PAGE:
More and more people are leading retreats that offer psychedelic experiences and ayahuasca ceremonies. It is especially important to do your due diligence and ask how much experience the facilitators who are leading the retreat have. Even if they aren’t serving the medicine and directly guiding the ceremonies, and have other people to do that, they are still organizing the retreat. If you are paying them for the retreat, they are responsible for your health and safety.
Recently, a company invited me to attend and teach at their “world-class” ayahuasca retreat in Costa Rica. Their company and team were responsible for over twenty participants – many drinking ayahuasca for their first time. The people leading the retreat didn’t do their proper due diligence, and they neglected to vet the shaman they invited to hold space. They also neglected to think through many of the necessary safety protocols. None of them had ever directly sat with this shaman, and they blindly trusted him because someone recommended him (and likely also because he was Peruvian and looked the part.) We only found out that he had minimal experience because I pressed the issue.
Shit happens in ceremonies and safety protocols do matter. I know a friend who will forever have paraplegia because he fell off the edge of a balcony in the middle of an ayahuasca ceremony that had no railing and wasn’t intentionally blocked off. This person has a wife and children.
I’m not telling you these stories to scare you. I’m telling you so that you feel motivated to take your due diligence seriously. These unfortunate stories are what give plant medicines and psychedelics a lousy name.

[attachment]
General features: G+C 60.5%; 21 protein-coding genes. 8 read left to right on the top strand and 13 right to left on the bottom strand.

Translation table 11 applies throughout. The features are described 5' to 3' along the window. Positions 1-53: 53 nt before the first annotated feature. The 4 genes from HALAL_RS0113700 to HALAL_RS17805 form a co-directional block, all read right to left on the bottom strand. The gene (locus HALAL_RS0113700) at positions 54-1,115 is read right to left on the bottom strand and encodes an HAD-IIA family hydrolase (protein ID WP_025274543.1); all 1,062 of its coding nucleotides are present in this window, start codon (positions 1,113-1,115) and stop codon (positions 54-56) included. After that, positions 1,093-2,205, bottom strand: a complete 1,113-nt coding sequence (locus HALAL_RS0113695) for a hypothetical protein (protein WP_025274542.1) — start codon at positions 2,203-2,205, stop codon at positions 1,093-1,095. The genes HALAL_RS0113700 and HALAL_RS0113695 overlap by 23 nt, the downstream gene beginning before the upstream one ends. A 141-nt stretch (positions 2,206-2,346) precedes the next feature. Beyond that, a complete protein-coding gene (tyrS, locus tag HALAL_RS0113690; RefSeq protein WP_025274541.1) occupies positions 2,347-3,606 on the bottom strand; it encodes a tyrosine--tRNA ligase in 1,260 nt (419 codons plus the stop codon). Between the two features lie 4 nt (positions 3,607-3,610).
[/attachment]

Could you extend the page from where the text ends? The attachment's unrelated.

I wholeheartedly believe in the transformational benefits of psychedelics and sacred plant medicines. I have enormous trust in their inherent capacity to heal. Yet, I don’t wholeheartedly trust that every single shaman or guide out there has the purest of intentions or the necessary experience.
So why wouldn’t you want to vet your shaman? Wouldn’t you want to know the qualifications of a doctor who’s about to operate on you? That may seem like an extreme comparison, but it’s a lot more accurate than you might think. It’s your right to ask whatever questions you deem appropriate to feel safe.
If you are feeling the call to embark on this journey, I genuinely want you to have the safest, most transformational experience with professional, responsible shamans, guides or facilitators, who hold your safety as their highest priority.
There is an incredibly wide range of experiences being served up out there. Do your homework. This guide will help steer you in the right direction so you can sit with authentic and qualified people and help minimize your risk.
Keep in mind this content is for educational purposes only. Please read my disclaimer and official stance on psychedelics here.
When it comes to vetting your shaman, here’s a list of 41 questions you may want to consider exploring with them, so you can get a better read on their character and qualifications.
Knowing how much experience your facilitator has is a great place to start.
One of the most common scenarios is that people start facilitating ceremonies after they’ve had very few psychedelic experiences themselves.
With people now able to take “certified” shamanic training over a weekend, the situation is much scarier than you might think. Thousands of highly unqualified, inexperienced people are holding space for other people. This is soooooo not ok, and you would be amazed at how often this happens.
Choosing to facilitate is a massive responsibility and should not be taken lightly. You want to work with someone who has a deep well of experience to draw upon through the full spectrum of challenging situations that might arise in a supportive and effective manner.